Dual-Ghia 1956-1958

Dual-Ghia L.6.4 1961-63

This car was made by Casaroll and company. Production was only 26 cars, built only as a glassy two-door hardtop with styling by Ghia. The front was like the earlier Dual-Ghia. The model designation relates to the displacement, in liters, of the Chrysler 383-cid wedgehead V8, but there were fewer Mopar components (including the separate chassis, which was now a special design as Chrysler had switched to unit construction for all its cars except Imperial in 1960). Twice as costly as its predecessor and faster but softer riding, with handling not as taut as that of the earlier cars. But svelte good looks made up for a lot, and everybody who was anybody wanted one. Again, however, incredibly high overhead costs plagued the project, and Casaroll called it quits after a mere handful of cars were built. He would go on to play a role in the project that led to a new Stutz, born out of Virgil Exner's proposal for a modern Duesenberg.


Length (in.) 210.0 Wheelbase (in.) 115.0 Weight (Ibs.) 4200 Price (new) $13,500


cid/type 383/ohv V8 

bore x stroke 4.25 x 3.38

bhp  335

  This car was produced by auto transport contractor Eugene Casaroll, who formed Dual Motors in Detroit to build this limited-production convertible based on Virgil Exner's Dodge Firebomb/Firearrow Show cars of the early 1950s. When Chrysler decided not to put the basic design into production, Casaroll bought the original Firebomb show car, had it reengineered, and contracted to buy complete Dodge chassis, including the hot D-500 V8. The plan was to build 150 Dual-Ghias per year. Chassis were shipped to Turin, Italy where the Ghia coachworks hammered out the steel bodies by hand over aluminum dies. Designer Paul Farago had added extra passenger ad cargo space to enhance liveability. Quality was the watchword: My moldings were held in place with chrome-plated brass clips, aM interiors were swathed in genuine Connolly hides. Ghia fitted body to chassis, and the completed assembly was returned to DebDit where Dual Motors installed the drivetrain and the interior trim. Despite all its custom craftsmanship, the Dual-Ghia was priced less than a contemporary Cadillac Eldorado and Continental Mark 11. Hollywood personalities (notably Frank Sinatra, Peter Lawford, and other members of the "Rat Pack") vied with one another to get on the waiting list. But mounting costs combined with Casaroll's rehul to compromise quality lost the company money on every car. Distinctive and quite fast, with a top speed of 120 mph reported in a contemporary road test. The first-generation Dual-Ghia venture ended in 1958.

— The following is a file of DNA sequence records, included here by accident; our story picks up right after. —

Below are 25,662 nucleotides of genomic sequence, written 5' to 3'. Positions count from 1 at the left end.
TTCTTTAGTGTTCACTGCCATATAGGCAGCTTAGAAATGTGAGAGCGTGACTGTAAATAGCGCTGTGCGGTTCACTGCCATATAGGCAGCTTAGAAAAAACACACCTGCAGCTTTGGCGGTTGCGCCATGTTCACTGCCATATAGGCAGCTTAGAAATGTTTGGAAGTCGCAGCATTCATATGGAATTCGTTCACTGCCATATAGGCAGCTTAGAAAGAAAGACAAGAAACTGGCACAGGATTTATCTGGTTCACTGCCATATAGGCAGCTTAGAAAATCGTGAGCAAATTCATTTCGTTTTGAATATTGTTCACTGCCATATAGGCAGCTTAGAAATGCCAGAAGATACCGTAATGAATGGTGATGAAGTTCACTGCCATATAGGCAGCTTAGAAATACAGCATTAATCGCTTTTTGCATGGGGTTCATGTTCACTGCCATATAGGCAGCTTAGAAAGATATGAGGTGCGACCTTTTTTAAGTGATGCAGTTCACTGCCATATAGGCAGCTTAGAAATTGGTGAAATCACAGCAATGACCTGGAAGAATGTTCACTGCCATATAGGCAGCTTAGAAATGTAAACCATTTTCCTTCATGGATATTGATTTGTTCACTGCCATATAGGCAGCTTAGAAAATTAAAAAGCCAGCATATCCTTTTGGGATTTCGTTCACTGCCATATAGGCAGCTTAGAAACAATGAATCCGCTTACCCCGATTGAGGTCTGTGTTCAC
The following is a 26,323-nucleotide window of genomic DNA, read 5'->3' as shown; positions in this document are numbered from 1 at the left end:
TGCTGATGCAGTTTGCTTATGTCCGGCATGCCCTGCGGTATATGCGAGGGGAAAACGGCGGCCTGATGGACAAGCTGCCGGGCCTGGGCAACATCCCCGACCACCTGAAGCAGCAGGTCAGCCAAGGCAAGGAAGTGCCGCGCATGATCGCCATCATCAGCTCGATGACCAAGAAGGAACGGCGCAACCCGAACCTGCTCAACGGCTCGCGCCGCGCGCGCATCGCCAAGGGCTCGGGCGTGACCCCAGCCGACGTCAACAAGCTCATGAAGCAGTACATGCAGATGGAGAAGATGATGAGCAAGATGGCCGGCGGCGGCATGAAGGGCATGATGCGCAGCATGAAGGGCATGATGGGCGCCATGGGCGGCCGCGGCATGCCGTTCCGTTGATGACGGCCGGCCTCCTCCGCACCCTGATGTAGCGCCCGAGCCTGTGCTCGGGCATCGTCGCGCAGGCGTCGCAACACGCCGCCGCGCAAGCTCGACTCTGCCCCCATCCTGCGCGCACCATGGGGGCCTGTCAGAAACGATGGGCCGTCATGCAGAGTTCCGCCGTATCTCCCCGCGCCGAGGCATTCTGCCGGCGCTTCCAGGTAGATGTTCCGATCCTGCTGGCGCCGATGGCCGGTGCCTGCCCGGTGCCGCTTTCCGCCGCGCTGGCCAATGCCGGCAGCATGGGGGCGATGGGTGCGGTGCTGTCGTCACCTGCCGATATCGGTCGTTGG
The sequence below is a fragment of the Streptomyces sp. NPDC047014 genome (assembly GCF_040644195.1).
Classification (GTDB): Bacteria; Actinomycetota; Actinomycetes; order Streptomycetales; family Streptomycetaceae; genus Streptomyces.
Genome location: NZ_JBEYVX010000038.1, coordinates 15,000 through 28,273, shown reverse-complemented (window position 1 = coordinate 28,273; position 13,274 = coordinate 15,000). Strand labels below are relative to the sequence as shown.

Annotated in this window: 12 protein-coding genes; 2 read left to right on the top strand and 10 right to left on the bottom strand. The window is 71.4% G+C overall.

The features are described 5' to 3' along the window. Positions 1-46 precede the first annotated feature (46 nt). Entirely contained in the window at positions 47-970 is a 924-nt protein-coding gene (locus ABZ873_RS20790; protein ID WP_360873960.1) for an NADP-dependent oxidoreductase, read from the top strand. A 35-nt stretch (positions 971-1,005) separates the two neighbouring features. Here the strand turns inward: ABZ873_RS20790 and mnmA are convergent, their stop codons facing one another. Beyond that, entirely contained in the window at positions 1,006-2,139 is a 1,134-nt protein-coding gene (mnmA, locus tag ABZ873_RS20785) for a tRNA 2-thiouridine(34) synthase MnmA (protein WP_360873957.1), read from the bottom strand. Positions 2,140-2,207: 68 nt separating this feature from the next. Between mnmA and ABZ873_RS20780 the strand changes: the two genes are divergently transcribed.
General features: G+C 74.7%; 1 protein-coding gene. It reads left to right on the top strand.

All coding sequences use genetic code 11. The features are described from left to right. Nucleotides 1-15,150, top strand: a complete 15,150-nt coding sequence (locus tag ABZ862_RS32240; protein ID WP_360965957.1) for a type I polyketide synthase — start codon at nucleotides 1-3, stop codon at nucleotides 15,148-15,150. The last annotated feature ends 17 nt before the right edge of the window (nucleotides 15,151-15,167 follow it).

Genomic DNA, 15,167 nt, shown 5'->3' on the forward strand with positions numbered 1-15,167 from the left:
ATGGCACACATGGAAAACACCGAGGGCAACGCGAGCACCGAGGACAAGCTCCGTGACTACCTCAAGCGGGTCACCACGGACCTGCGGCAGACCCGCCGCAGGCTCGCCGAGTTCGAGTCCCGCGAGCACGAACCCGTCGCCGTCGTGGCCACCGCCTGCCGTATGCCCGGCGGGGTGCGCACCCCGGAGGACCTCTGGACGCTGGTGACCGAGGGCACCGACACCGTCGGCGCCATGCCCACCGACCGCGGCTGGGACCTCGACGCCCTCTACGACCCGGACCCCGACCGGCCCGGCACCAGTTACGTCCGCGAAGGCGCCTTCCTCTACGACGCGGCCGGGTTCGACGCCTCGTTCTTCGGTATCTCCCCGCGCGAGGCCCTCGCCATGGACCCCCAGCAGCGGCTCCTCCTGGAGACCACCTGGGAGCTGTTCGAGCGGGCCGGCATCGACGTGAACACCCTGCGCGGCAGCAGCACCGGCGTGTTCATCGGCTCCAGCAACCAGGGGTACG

Length (in.) 203.0 Wheelbase (in.) 115.0 Weight (Ibs.) 3800 Price (new) $7741

ENGINES Cid/type 315/ohv V8

bore x stroke 3.63 x 3.80

bhp   230-285

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